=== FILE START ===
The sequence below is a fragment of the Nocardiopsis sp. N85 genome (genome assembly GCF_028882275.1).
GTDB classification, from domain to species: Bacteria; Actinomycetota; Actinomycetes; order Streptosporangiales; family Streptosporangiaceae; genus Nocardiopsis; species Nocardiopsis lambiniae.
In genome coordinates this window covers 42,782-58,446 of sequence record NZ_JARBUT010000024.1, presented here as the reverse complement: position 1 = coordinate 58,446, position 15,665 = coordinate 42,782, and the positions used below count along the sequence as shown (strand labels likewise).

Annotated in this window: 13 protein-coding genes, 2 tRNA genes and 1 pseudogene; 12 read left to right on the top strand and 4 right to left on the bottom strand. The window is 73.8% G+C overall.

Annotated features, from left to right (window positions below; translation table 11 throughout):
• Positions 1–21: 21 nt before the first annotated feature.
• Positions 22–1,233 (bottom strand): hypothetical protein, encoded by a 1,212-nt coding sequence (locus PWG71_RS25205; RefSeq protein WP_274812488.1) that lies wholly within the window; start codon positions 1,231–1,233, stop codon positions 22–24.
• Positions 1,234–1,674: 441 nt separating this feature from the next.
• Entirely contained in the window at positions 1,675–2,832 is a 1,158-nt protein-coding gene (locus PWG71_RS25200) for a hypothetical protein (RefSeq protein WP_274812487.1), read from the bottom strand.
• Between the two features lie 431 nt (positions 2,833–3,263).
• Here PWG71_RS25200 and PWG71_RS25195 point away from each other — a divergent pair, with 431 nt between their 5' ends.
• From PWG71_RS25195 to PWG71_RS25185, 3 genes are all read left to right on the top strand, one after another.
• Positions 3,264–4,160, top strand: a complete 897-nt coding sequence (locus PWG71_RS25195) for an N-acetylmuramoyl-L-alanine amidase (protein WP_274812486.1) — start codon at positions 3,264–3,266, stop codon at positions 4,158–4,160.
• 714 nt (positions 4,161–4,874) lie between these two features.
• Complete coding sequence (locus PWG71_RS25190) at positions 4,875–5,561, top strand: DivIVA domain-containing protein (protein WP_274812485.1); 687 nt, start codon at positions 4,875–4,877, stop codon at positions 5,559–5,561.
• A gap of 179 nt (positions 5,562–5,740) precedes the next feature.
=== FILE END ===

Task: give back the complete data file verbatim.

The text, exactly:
The sequence below is a fragment of the Nocardiopsis sp. N85 genome (genome assembly GCF_028882275.1).
GTDB classification, from domain to species: Bacteria; Actinomycetota; Actinomycetes; order Streptosporangiales; family Streptosporangiaceae; genus Nocardiopsis; species Nocardiopsis lambiniae.
In genome coordinates this window covers 42,782-58,446 of sequence record NZ_JARBUT010000024.1, presented here as the reverse complement: position 1 = coordinate 58,446, position 15,665 = coordinate 42,782, and the positions used below count along the sequence as shown (strand labels likewise).

Annotated in this window: 13 protein-coding genes, 2 tRNA genes and 1 pseudogene; 12 read left to right on the top strand and 4 right to left on the bottom strand. The window is 73.8% G+C overall.

Annotated features, from left to right (window positions below; translation table 11 throughout):
• Positions 1–21: 21 nt before the first annotated feature.
• Positions 22–1,233 (bottom strand): hypothetical protein, encoded by a 1,212-nt coding sequence (locus PWG71_RS25205; RefSeq protein WP_274812488.1) that lies wholly within the window; start codon positions 1,231–1,233, stop codon positions 22–24.
• Positions 1,234–1,674: 441 nt separating this feature from the next.
• Entirely contained in the window at positions 1,675–2,832 is a 1,158-nt protein-coding gene (locus PWG71_RS25200) for a hypothetical protein (RefSeq protein WP_274812487.1), read from the bottom strand.
• Between the two features lie 431 nt (positions 2,833–3,263).
• Here PWG71_RS25200 and PWG71_RS25195 point away from each other — a divergent pair, with 431 nt between their 5' ends.
• From PWG71_RS25195 to PWG71_RS25185, 3 genes are all read left to right on the top strand, one after another.
• Positions 3,264–4,160, top strand: a complete 897-nt coding sequence (locus PWG71_RS25195) for an N-acetylmuramoyl-L-alanine amidase (protein WP_274812486.1) — start codon at positions 3,264–3,266, stop codon at positions 4,158–4,160.
• 714 nt (positions 4,161–4,874) lie between these two features.
• Complete coding sequence (locus PWG71_RS25190) at positions 4,875–5,561, top strand: DivIVA domain-containing protein (protein WP_274812485.1); 687 nt, start codon at positions 4,875–4,877, stop codon at positions 5,559–5,561.
• A gap of 179 nt (positions 5,562–5,740) precedes the next feature.